Pinging a Host for Reachability
In this lesson
Pinging a host for its reachability in Alamofire is really simple and is a great to check whether the host you are using is online or accessible and that the current device has internet access. If the reachability does change, you will be notified and can respond accordingly depending on the connection type and network status of the host and device.
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Kyle here, let’s talk about a way to assess the reachability of a host with Alamofire. When you import Alamofire, you have access to this class NetworkReachabilityManager. On the initialization of this manager, you pass in a string URL of the host that you’re working with. And in this case, I’m working with Steam store – since of course, this app steam reader is all about, you know, different apps in the Steam store.
Pinging to Assess Reachability
But all we need to do t0 ping this host – and to periodically assess its reachability – is to set a listener closure on this reachability manager. You do that just by setting the listener property to a new closure – it passes in a variable of the network status. All I’m doing at the moment is printing that status to the log whenever it changes. And then after you’ve set the listener, you want to tell the manager to start listening. That just means that it will start paying attention to the host we specified. And of course will relay any changes in the reachability of the host to the listener, which we have specified above.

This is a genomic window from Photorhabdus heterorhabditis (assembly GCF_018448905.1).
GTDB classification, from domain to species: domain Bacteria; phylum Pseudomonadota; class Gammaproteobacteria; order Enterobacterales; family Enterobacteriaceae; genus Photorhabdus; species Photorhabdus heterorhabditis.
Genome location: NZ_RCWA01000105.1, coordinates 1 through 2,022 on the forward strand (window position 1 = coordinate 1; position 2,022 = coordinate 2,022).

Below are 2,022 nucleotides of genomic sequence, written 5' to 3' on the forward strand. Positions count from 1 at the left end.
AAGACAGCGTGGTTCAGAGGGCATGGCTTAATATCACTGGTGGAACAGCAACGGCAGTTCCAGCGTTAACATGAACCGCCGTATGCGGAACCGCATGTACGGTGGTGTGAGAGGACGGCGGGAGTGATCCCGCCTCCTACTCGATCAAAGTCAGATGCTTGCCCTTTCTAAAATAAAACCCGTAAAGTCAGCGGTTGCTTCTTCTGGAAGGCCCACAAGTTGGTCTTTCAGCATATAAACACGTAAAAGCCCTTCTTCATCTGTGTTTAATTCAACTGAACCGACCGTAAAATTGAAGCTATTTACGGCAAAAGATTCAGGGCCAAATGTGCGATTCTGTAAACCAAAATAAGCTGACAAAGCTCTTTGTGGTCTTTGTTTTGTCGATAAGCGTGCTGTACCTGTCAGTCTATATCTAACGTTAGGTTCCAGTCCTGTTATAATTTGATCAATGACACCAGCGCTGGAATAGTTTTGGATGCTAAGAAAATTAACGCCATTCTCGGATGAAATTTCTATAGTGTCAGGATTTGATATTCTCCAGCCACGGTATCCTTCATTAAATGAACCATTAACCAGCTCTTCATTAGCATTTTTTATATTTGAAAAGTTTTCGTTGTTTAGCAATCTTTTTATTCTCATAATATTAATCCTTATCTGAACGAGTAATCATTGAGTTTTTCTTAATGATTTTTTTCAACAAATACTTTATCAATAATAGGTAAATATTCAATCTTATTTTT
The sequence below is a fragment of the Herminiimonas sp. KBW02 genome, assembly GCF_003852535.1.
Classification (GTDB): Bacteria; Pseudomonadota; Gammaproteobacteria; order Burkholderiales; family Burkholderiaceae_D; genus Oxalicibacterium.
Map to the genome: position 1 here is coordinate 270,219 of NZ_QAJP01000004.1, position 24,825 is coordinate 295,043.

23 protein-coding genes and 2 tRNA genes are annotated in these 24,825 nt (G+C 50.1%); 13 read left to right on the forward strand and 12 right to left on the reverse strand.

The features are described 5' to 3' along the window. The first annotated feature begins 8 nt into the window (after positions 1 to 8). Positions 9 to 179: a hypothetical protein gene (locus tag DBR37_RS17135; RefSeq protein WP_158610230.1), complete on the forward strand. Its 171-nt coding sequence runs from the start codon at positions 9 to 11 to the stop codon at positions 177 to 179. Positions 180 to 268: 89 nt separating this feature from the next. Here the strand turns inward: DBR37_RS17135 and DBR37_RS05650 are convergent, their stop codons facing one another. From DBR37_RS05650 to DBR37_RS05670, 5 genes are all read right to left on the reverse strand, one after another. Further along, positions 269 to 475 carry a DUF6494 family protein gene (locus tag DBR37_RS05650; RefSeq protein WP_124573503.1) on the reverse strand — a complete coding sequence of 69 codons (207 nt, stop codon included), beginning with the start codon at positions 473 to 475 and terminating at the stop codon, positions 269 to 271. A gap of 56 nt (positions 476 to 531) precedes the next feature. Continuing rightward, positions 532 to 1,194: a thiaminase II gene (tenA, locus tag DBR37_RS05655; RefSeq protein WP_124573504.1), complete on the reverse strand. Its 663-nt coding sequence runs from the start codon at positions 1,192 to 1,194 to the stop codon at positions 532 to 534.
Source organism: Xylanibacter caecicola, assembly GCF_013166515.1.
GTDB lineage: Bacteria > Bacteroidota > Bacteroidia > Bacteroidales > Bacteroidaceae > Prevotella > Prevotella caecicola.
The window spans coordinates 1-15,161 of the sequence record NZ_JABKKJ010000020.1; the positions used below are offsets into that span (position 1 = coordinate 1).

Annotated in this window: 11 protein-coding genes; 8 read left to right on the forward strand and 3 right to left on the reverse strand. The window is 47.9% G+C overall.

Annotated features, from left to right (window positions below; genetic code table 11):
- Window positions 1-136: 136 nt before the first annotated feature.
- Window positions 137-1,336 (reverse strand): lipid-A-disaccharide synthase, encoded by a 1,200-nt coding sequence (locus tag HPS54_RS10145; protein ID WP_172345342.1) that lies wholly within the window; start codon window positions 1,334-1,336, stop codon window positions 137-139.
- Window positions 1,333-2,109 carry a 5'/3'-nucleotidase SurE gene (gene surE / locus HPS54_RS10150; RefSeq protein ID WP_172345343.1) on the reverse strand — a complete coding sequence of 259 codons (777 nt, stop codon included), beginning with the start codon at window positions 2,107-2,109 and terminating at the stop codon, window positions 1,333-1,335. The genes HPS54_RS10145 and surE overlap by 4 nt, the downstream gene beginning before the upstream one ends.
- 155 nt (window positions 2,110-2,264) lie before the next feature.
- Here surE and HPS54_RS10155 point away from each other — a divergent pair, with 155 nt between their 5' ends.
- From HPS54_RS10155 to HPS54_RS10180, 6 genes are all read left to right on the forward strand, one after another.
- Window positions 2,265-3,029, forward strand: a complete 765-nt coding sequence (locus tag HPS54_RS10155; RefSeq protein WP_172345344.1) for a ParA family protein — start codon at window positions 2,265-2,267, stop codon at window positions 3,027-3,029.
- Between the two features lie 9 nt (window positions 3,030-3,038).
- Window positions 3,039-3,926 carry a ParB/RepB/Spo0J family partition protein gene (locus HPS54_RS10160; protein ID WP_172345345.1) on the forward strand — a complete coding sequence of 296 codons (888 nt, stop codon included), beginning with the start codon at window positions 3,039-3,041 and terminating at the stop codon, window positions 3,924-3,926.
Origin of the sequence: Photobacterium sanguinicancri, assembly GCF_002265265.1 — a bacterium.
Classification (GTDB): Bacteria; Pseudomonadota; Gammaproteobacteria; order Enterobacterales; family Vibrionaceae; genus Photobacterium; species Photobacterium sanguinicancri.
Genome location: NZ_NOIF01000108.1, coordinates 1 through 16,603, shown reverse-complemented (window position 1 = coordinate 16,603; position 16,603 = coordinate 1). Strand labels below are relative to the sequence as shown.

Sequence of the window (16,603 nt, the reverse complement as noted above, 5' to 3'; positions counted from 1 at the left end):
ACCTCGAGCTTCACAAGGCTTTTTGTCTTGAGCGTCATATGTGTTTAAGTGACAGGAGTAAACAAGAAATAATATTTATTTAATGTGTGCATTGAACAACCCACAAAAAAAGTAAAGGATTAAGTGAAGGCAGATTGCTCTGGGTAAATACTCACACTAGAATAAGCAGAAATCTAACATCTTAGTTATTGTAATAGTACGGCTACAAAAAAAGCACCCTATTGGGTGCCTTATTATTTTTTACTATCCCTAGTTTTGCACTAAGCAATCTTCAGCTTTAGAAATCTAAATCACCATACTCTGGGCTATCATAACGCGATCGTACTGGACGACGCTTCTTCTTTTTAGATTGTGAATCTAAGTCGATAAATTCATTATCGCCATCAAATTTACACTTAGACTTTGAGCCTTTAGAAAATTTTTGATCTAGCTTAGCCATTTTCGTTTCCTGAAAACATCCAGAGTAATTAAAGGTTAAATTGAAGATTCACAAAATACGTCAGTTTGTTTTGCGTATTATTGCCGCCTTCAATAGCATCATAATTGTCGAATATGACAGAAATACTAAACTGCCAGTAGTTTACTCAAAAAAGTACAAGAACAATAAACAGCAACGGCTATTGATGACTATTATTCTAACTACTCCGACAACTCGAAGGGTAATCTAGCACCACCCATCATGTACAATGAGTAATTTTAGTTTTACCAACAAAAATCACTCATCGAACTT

To show the available reachability types that you may encounter, there is an enum called NetworkReachabilityStatus with 2 cases unknown and not reachable. And then a third case with a corresponding value called reachable. And that’s the type of the status parameter here. So then once we’re actually listening to changes in the reachability status of our host, we can use a simple switch statement just to determine whether the host is reachable or not. And with the switch statement I’m just checking in the first case whether the included status is reachable or not. And otherwise we’re just going to print that Steam is unreachable at this time. But if it is reachable, we’ll say Steam is available. And this warning is just complaining that I’m not using this connection type reference here. But I just wanted to demonstrate that this is what you’ll do if you are using the connection type – and of course Swift wanted us to change that to an underscore just because it’s an unused variable at this time. And that’s how you ping your host and watch for changes in its reachability.